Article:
#1 Breakage (cue horror scream)

Breakage is why a lot of women decide to forego the transition and chop it off. I must say, it is very hard to put so much effort into your regimen only to see strand after strand fall into the sink or get caught in the comb. I don’t have much encouragement for this one (which is why it’s my number one frustration), but I will tell what I’ve done lately to at least not stress myself out over it. I first realized that I was paying a lot more attention to my hair overall. The fact that I’m analyzing every single strand could exaggerate the number of hairs that were shedding or breaking. Back during my relaxed days I would have a floor covered in hairs after one styling session, but I never went bald, so I had to ask myself why was I stressing over even fewer hairs? The last straw was when I recently freaked out over what looked like a lot of breakage on my right side. I was like, “That’s it! Transitioning is not for me. I clearly don’t know what I’m doing. I’m making my hair worse!” I wanted to chop it off, again. As I’m sitting there looking at pictures of the thin spot, I start to look at older pictures. I found a picture from 10 months ago and the spot looked worse. It looked more like a bald spot. I look at even older pics, and I see that my sides were even thinner and this was when I was getting my 6-week relaxers. Comparing the older pics to the new one I was freaking out over, I realized my hair wasn’t breaking off, it was growing back in! This is where the gift of time comes in. I have to force myself to trust that I am following (at least) the basics of a healthy hair care regimen. I keep my hair clean and conditioned, and try my best at low manipulation styles. I no longer chemically treat my hair. I don’t use direct heat (flat irons or blow dryers). I finger come except for when I detangle in the shower. I’m really doing the best I can. I have to trust that it is working and let time tell.

My greatest learning is that it’s a journey. This means you’re going to experience situations that make you jump for joy, and you’ll experience situations that make you doubt the entire process. But patience (and a consistent, healthy hair regimen) is what you help you through. That and sharing your experience and learning from others’. I hope I could be of a little encouragement (or at least offer a laugh). Journey on ūüôā

~TS

“I am not my hair”… Wait. Yes I am!

To many, it’s just an accessory. To others, it’s the most visible illustration of their character, or political beliefs. Then there are a whole host of people that fall in between. I have come to realize that I have shifted on this spectrum of “hair ideology”.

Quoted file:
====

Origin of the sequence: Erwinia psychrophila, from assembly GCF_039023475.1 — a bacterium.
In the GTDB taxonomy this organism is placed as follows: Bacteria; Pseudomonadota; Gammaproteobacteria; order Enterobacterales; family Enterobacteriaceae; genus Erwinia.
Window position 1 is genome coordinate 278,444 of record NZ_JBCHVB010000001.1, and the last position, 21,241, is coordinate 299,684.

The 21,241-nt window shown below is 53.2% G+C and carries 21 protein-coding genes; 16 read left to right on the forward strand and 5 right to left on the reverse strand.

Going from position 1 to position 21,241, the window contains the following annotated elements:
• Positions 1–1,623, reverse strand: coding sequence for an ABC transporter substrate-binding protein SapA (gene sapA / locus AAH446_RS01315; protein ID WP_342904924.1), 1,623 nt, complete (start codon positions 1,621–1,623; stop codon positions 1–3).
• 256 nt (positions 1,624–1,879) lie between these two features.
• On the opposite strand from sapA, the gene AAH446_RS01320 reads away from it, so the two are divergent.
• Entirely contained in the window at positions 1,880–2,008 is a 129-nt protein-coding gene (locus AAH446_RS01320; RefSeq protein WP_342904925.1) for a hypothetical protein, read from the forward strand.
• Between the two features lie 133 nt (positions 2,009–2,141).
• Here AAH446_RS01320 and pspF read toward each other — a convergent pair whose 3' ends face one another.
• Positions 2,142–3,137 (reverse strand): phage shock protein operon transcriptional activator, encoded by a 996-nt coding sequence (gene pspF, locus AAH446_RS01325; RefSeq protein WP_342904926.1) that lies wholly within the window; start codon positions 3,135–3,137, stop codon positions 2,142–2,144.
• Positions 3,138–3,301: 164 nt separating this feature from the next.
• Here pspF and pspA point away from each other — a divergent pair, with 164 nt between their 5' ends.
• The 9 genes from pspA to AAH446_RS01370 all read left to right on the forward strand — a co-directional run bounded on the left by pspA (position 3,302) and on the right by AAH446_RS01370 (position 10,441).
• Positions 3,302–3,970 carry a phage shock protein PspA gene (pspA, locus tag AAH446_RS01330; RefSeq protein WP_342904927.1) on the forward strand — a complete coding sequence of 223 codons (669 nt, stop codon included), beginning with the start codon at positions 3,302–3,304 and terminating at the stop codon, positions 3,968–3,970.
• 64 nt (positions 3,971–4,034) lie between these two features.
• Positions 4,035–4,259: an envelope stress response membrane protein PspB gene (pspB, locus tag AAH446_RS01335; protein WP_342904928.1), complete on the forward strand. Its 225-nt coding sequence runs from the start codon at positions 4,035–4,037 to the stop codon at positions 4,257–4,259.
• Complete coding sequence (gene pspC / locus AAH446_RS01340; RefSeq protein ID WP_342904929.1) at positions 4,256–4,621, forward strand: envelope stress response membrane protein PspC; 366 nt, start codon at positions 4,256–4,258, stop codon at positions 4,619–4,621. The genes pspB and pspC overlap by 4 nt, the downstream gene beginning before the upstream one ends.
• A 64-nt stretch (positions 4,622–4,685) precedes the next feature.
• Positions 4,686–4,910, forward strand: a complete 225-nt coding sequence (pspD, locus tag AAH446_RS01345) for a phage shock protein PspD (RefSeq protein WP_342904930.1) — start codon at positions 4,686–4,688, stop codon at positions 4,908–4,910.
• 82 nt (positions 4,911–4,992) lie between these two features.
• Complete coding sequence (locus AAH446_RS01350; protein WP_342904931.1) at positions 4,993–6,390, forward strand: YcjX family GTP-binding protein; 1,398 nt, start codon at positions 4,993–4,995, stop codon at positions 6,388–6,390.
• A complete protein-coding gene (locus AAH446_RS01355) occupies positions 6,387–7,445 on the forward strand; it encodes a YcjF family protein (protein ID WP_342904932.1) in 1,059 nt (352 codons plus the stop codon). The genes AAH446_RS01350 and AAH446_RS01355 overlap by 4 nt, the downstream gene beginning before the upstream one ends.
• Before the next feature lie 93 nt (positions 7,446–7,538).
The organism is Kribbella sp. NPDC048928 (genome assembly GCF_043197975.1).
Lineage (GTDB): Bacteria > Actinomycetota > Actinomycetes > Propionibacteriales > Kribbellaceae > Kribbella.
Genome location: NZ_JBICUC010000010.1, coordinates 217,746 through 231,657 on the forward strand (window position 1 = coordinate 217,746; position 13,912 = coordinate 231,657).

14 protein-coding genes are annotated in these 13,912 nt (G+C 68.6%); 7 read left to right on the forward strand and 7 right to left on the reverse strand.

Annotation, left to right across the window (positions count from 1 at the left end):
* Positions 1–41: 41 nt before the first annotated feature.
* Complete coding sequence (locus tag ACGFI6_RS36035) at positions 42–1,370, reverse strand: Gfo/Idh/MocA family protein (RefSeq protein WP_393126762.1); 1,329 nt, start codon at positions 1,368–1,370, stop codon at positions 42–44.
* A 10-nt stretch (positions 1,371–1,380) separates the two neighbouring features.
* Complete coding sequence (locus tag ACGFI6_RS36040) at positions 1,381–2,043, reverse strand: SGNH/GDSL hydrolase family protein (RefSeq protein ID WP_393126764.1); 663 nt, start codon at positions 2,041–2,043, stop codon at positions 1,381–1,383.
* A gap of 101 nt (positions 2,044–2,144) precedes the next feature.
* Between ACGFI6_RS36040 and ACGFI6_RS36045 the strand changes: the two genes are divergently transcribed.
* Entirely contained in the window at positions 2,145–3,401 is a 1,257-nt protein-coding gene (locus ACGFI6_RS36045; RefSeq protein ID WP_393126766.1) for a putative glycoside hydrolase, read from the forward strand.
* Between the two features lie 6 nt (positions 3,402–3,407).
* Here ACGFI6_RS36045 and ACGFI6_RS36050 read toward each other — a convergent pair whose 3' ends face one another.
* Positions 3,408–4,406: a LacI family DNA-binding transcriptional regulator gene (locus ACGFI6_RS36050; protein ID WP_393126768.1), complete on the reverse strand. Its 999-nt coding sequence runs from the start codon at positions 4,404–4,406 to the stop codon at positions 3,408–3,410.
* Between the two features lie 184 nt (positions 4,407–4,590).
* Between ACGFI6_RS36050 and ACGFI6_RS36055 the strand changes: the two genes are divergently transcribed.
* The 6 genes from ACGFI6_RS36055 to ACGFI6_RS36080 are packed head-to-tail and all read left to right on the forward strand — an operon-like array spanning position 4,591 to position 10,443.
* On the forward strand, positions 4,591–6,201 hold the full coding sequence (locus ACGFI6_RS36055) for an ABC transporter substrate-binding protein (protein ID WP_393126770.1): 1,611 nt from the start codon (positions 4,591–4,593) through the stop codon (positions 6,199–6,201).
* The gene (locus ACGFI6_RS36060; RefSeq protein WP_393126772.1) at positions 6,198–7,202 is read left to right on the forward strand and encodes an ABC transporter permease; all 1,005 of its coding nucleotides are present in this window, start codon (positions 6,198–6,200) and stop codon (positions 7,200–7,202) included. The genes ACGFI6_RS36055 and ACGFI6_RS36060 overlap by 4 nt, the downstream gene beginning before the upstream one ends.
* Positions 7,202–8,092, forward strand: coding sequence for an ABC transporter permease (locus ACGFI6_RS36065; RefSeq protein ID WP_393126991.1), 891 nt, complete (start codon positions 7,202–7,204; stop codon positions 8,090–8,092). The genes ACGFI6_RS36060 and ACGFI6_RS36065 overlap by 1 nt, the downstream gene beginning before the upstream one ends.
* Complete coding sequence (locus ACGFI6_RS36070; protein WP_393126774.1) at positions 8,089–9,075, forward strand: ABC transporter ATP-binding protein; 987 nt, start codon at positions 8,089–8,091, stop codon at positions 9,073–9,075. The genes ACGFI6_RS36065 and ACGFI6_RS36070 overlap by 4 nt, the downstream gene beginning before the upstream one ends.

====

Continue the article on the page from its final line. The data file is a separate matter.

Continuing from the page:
My hair journey began about a year ago with the sole desire to regain my length (and thickness) of shoulder-blade length, relaxed hair. I wanted¬†to wear sleek wraps and full, flowing ponytails. I was conditioned to believe that straight, manageable hair was beautiful, sexy, and lady-like. And it’s not that it isn’t all of those things! It absolutely is, but it is not the only avenue of beauty.

The more I researched and learned about 1. what it means to have healthy hair and 2. what to do to achieve and maintain healthy hair, the¬†more I was exposed to all the damage being done to my hair just to fit one definition of beauty. That wasn’t like me. You see, all of my life I prided myself on being different. I was the girl who was heavy into sports (a bit of a tom-boy). I was the girl who loved jazz, rock, and classical music as well as rap and R&B. I was me. Little make-up, no weave, no tight/revealing clothing, and no extremely high heels (no offense to anyone who likes these things, I’m just describing me!). I loved natural beauty. I felt that in my natural state (which excluded my hair at the time), I was not hiding one ounce of me, and I respected that about myself. So again, being exposed to all the unnatural behaviors I was forcing on my hair, gave me a much needed wake-up call.

But with all of those things that made me different (at least in my town), I still kept it safe. I was the good girl. I always thought about how my actions affected others, and how each decision affected my long-term (yes, even in high school!). I never liked too much attention on me (why am I blogging? haha). No seriously, all of my decisions to be different were more for my own satisfaction. It wasn’t necessarily done for me to stand out from the crowd because I didn’t even want to be noticed in the crowd. Thus, the wraps, the ponytails, the bobs, were all easy styles that didn’t rock the boat.